The 2019 drop-in martech spending, as noted in Gartner’s annual CMO survey, is likely just the lull usually seen after a big year of investment. This is because CMOs and leaders still view tech as one of the best ways to drive growth.

Now is the time leadership spends to integrate, train, and utilize new tools to help scale efforts and adapt to the latest changes in content, SEO, ads, and more. It’s also the right time to talk about how well we’re using the martech stack and what will get in the way in the coming months. It’s time to learn and optimize.

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You can easily find guides and lists of the must-have tools for your stack, so instead, we’re going to look at the practices and procedures impacting your team’s ability to use what you have. These missteps and errors can get in the way (and addressing these concerns can give you a bump) regardless of tool or stack.

Data cleanup isn’t a priority

It takes expertise to ensure that software is capturing and understanding data correctly, as well as expertise to ensure teams are successfully using the insight delivered by the martech stack.

Inconsistent data quality, whether from tools or techniques, means your team can’t rely on the insights generated. As an industry, we’re laser-focused on acquiring data. This can put understanding data on the back burner, and lack of training on tools means a company might not know if it can trust data quality until it’s too late.

For example, data used to build audiences and create buyer personas and then execute campaigns can do significant harm when it isn’t correct. You’re targeting the wrong identities on channels and with the spend, minimizing returns, and creating the potential for very unhappy customers who want refunds, harming long-term viability and CLVs.

CMOs must look for ways to integrate target identities, validate data, and test models to prevent this, especially when they have multiple data sources. This aim is one reason many new additions to stacks tout integration capabilities across data, tools, and communication.

Integrations are a boon for every marketer, especially when using APIs is simple. Unfortunately, if your data isn’t valid in one platform, it expands the reach of that issue with each integration due to data contamination.

Experts are stretched thin across tools

It feels like daily a new tool gets added to the existing stack. Every new option also makes big claims, and it’s hard not to get sucked in by the promise of greater efficiency, better reach and leads, or fewer cart abandons for e-commerce companies.

At the same time, inward-facing tools are also multiplying. If you’re working with multiple stakeholders (at your company or across many clients), you’ve probably had to use Asana, Slack, Basecamp, and custom CRMs, along with with Dropbox, Google Drive, plus a host of online meeting tools.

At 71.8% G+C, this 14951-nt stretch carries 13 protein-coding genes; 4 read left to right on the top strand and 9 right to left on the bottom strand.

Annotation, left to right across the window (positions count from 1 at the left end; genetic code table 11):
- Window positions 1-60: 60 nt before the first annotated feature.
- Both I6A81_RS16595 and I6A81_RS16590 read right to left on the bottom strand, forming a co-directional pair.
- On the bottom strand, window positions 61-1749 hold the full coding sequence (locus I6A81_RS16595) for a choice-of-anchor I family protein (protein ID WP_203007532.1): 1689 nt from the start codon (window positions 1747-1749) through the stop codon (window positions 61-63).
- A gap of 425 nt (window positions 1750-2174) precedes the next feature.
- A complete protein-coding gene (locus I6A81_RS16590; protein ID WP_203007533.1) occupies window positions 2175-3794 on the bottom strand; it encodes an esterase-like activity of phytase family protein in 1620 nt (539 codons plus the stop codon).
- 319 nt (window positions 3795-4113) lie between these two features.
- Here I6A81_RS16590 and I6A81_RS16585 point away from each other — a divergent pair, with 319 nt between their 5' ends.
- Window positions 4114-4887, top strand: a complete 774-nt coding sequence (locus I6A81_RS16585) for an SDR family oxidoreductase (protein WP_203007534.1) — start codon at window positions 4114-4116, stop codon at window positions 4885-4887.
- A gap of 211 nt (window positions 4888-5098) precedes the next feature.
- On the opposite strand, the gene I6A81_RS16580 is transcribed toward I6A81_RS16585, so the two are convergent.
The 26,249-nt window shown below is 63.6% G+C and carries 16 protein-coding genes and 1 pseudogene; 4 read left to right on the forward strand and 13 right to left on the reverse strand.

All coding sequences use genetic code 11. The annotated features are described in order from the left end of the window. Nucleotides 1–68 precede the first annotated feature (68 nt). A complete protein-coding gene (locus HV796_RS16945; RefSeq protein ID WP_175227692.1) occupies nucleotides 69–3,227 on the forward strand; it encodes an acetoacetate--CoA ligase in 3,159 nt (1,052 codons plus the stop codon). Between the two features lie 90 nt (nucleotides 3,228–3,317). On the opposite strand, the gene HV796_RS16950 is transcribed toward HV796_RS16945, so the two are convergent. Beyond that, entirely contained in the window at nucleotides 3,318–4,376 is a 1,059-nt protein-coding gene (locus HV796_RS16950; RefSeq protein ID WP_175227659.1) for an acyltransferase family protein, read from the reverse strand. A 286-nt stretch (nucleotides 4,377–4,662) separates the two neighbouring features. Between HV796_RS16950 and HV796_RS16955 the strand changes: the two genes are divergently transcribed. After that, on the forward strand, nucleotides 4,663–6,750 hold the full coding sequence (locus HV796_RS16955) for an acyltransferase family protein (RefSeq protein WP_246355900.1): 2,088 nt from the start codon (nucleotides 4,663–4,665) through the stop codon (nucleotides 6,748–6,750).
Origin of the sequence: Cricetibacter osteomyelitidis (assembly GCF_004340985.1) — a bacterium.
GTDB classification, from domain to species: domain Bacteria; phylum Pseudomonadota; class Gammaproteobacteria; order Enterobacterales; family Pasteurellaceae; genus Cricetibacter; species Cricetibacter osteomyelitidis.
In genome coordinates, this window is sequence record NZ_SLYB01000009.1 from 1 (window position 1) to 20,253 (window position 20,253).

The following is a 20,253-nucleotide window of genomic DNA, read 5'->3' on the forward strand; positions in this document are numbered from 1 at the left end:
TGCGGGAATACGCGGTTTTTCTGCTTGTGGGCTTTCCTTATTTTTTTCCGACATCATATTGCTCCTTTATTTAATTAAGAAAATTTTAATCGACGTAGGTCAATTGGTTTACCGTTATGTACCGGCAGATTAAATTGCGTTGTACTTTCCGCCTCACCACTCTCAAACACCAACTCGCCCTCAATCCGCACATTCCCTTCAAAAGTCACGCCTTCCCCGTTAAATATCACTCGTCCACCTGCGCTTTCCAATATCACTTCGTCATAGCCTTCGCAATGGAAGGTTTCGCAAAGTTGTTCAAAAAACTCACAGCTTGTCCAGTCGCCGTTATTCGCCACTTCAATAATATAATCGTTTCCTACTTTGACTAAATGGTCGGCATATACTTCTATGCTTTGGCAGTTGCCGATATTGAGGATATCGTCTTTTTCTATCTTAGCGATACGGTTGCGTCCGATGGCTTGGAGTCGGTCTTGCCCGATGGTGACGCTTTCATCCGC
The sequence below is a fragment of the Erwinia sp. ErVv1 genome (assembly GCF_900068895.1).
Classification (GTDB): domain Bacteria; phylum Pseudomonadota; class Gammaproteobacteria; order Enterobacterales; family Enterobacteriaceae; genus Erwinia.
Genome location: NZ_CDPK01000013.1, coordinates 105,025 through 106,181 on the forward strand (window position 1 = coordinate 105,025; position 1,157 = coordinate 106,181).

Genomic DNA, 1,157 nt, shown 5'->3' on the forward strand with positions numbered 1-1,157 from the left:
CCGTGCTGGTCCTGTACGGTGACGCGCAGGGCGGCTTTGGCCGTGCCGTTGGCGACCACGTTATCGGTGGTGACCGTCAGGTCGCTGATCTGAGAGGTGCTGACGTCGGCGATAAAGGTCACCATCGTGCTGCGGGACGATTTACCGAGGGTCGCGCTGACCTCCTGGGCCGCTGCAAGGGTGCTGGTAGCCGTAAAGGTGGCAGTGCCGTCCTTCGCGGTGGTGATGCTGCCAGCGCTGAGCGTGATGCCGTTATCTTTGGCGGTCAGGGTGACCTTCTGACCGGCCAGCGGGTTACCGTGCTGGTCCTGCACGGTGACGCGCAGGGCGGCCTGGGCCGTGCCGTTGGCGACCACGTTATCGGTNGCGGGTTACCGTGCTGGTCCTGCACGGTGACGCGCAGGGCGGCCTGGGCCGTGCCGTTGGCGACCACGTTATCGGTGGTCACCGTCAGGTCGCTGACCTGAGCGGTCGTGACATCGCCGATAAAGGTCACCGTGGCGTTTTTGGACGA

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That list — and likely your list if you write down everything in your stack — duplicate a lot of work. They also come with their own logins, UIs to learn, reporting and analytics to manage, and notification tools. When a stack requires significant training across systems that can do the same thing, your team is wasting time, and you’re likely spending too much on licensing.

If you’re managing remote workers and teams, for example, you need video recording and editing solutions for sharing information and training. Look for opportunities where a single platform can support this as well as generate content used by sales and customer support teams. There’s no need for multiple screen recording or snipping tools across your martech stack or your company’s divisions.

To utilize your stack to its fullest potential, you first need to cut away the excess. Then, you’ll need to train your team and give them time to use the tech right.

Slow down, take a minute, and plan

Sometimes the thing that gets in the way the most is us. We’re getting too busy focused on using a tool and trying a tactic without first understanding it. When marketers don’t plan, they make simple but costly mistakes.

Mistakes can be complicated — such as using the wrong dataset to create a lookalike audience — with cascading impacts, or high-level confusion that wastes efforts. One common mix-up is confusing market and user research methodologies, where the stack helps automate but can quickly cause reliance on the wrong data or sample set.

When you use your martech stack, create a plan with clear goals and requirements. Establish how you’ll audit data and results — during and after the process — and give your team a minute to breathe. Taking time ensures you apply data and tools correctly, which can make even a small stackable to create a significant impact.

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